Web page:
Thompson's account of the post-World War II fate of Detroit casts new light on contemporary urban issues, including white flight, police brutality, civic and shop floor rebellion, labor decline, and the dramatic reshaping of the American political order. Throughout, the author tells the stories of real events and individuals, including James Johnson, Jr., who, after years of suffering racial discrimination in Detroit's auto industry, went on trial in 1971 for the shooting deaths of two foremen and another worker at a Chrysler plant.

Bringing the labor movement into the context of the literature of Sixties radicalism, Whose Detroit? integrates the history of the 1960s into the broader political history of the postwar period. Urban, labor, political, and African-American history are blended into Thompson's comprehensive portrayal of Detroit's reaction to pressures felt throughout the nation. With deft attention to the historical background and preoccupations of Detroit's residents, Thompson has written a biography of an entire city at a time of crisis.

America's urbanites have engaged in many tumultuous struggles for civil and worker rights since the Second World War. In Whose Detroit?, Heather Ann Thompson focuses in detail on the struggles of Motor City residents during the 1960s and early 1970s and finds that conflict continued to plague the inner city and its workplaces even after Great Society liberals committed themselves to improving conditions.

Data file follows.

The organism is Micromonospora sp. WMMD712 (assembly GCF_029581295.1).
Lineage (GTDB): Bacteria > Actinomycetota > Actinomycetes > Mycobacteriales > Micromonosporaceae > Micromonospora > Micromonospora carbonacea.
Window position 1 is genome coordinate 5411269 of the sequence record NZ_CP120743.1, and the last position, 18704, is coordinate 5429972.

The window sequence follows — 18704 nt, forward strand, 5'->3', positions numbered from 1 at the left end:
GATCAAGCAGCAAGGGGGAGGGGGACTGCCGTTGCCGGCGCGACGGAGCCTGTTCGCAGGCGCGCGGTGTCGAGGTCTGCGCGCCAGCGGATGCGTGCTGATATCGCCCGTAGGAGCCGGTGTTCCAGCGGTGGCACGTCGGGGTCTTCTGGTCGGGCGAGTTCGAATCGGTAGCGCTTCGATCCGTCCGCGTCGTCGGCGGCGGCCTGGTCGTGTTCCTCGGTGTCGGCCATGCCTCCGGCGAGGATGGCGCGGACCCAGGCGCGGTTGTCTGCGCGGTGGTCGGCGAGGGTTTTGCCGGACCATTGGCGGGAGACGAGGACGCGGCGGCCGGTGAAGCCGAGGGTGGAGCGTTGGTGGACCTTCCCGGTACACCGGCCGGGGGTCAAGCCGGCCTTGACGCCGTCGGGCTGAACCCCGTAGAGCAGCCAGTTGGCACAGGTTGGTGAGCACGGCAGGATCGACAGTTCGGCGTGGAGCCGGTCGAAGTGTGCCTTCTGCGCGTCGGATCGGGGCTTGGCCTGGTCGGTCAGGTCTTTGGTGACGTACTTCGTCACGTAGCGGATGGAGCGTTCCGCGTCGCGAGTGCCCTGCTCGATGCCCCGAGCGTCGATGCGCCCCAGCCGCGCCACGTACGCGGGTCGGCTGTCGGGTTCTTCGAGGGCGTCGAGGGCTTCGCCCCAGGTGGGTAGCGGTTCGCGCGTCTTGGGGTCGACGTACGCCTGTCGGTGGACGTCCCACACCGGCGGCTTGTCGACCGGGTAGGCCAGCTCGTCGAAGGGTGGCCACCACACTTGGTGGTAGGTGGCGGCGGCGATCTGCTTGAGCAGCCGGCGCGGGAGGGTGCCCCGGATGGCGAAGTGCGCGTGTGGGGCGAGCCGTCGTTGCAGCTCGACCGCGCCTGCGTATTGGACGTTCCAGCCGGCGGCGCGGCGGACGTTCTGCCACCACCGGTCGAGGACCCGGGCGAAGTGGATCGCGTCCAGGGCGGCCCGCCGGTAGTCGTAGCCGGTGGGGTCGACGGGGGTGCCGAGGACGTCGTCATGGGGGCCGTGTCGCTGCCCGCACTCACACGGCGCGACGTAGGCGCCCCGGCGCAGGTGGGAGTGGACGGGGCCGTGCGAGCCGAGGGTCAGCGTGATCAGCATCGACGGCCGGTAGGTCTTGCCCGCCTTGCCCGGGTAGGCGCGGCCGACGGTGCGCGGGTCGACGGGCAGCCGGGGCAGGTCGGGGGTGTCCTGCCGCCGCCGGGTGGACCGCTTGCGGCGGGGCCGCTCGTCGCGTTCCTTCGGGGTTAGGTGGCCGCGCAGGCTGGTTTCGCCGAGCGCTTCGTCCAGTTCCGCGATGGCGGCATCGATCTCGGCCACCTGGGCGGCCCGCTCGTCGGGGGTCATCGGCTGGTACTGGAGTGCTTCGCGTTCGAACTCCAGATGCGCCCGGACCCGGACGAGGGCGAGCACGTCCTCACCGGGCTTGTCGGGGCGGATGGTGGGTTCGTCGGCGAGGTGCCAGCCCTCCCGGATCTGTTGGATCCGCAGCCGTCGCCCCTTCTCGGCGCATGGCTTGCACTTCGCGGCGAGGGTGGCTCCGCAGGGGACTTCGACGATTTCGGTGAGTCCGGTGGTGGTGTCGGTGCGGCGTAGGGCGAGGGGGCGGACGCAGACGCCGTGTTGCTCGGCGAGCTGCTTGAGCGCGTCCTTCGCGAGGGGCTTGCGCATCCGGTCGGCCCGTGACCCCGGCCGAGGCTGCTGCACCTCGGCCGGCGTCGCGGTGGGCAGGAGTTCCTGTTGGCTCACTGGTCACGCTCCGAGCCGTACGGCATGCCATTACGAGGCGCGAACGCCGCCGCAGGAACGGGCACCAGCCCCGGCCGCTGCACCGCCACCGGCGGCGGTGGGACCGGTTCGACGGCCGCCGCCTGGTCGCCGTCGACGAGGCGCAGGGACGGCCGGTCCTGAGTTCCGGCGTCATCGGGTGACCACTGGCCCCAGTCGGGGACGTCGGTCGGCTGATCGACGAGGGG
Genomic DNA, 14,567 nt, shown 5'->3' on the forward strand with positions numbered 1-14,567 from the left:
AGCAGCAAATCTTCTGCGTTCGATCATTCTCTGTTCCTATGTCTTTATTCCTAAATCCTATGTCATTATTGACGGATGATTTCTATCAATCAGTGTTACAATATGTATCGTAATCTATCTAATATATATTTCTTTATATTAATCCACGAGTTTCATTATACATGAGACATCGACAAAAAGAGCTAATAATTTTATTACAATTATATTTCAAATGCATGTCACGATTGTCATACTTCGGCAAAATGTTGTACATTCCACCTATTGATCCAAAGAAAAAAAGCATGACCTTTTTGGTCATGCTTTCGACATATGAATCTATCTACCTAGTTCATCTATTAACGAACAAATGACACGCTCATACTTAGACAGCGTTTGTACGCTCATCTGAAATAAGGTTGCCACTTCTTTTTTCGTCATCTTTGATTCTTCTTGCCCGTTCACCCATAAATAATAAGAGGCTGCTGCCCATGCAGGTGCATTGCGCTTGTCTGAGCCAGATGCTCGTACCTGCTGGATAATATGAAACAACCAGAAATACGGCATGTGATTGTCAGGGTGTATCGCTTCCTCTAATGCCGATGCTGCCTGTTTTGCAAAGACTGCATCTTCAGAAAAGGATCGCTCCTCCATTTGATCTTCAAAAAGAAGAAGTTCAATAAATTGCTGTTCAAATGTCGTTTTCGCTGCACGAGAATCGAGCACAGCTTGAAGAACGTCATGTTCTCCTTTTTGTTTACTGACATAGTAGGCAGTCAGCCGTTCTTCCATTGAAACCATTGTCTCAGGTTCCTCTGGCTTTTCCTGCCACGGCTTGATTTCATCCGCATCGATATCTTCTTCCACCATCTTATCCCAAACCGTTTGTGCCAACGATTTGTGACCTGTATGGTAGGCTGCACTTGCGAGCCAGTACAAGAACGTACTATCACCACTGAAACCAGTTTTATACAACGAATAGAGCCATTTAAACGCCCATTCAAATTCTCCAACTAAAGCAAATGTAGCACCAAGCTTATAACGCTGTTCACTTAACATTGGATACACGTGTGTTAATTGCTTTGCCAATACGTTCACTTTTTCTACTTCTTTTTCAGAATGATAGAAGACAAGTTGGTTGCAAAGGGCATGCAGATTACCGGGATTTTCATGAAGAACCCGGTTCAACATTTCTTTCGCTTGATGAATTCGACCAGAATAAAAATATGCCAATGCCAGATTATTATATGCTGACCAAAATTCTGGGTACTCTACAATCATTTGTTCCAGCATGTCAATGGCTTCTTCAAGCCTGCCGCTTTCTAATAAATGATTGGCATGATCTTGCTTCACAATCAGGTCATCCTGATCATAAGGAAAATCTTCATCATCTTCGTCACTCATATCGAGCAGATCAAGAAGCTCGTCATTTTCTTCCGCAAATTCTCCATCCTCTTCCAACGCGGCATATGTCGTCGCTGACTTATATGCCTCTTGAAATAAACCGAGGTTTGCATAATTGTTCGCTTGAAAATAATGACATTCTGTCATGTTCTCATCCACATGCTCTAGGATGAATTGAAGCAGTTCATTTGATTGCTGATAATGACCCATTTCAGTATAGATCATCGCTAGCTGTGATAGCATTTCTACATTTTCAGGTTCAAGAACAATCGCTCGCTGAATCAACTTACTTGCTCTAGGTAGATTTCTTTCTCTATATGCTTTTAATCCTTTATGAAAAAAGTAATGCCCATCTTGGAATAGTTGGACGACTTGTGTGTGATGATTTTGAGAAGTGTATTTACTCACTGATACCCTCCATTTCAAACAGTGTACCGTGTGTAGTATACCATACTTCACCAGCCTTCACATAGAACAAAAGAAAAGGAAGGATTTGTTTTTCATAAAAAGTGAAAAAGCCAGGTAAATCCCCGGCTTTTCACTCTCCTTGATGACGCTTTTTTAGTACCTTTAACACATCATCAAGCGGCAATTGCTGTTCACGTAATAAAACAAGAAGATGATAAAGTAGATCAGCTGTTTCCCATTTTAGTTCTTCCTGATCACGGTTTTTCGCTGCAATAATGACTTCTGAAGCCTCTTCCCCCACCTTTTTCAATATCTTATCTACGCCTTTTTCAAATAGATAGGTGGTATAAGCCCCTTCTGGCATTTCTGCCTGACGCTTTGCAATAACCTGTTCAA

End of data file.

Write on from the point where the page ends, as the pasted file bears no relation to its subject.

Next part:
Using the contested urban center of Detroit as a model, Thompson assesses the role of such upheaval in shaping the future of America's cities. She argues that the glaring persistence of injustice and inequality led directly to explosions of unrest in this period. Thompson finds that unrest as dramatic as that witnessed during Detroit's infamous riot of 1967 by no means doomed the inner city, nor in any way sealed its fate. The politics of liberalism continued to serve as a catalyst for both polarization and radical new possibilities and Detroit remained a contested, and thus politically vibrant, urban center.

Thompson's account of the post-World War II fate of Detroit casts new light on contemporary urban issues, including white flight, police brutality, civic and shop floor rebellion, labor decline, and the dramatic reshaping of the American political order. Throughout, the author tells the stories of real events and individuals, including James Johnson, Jr., who, after years of suffering racial discrimination in Detroit's auto industry, went on trial in 1971 for the shooting deaths of two foremen and another worker at a Chrysler plant.

Bringing the labor movement into the context of the literature of Sixties radicalism, Whose Detroit? integrates the history of the 1960s into the broader political history of the postwar period. Urban, labor, political, and African-American history are blended into Thompson's comprehensive portrayal of Detroit's reaction to pressures felt throughout the nation. With deft attention to the historical background and preoccupations of Detroit's residents, Thompson has written a biography of an entire city at a time of crisis.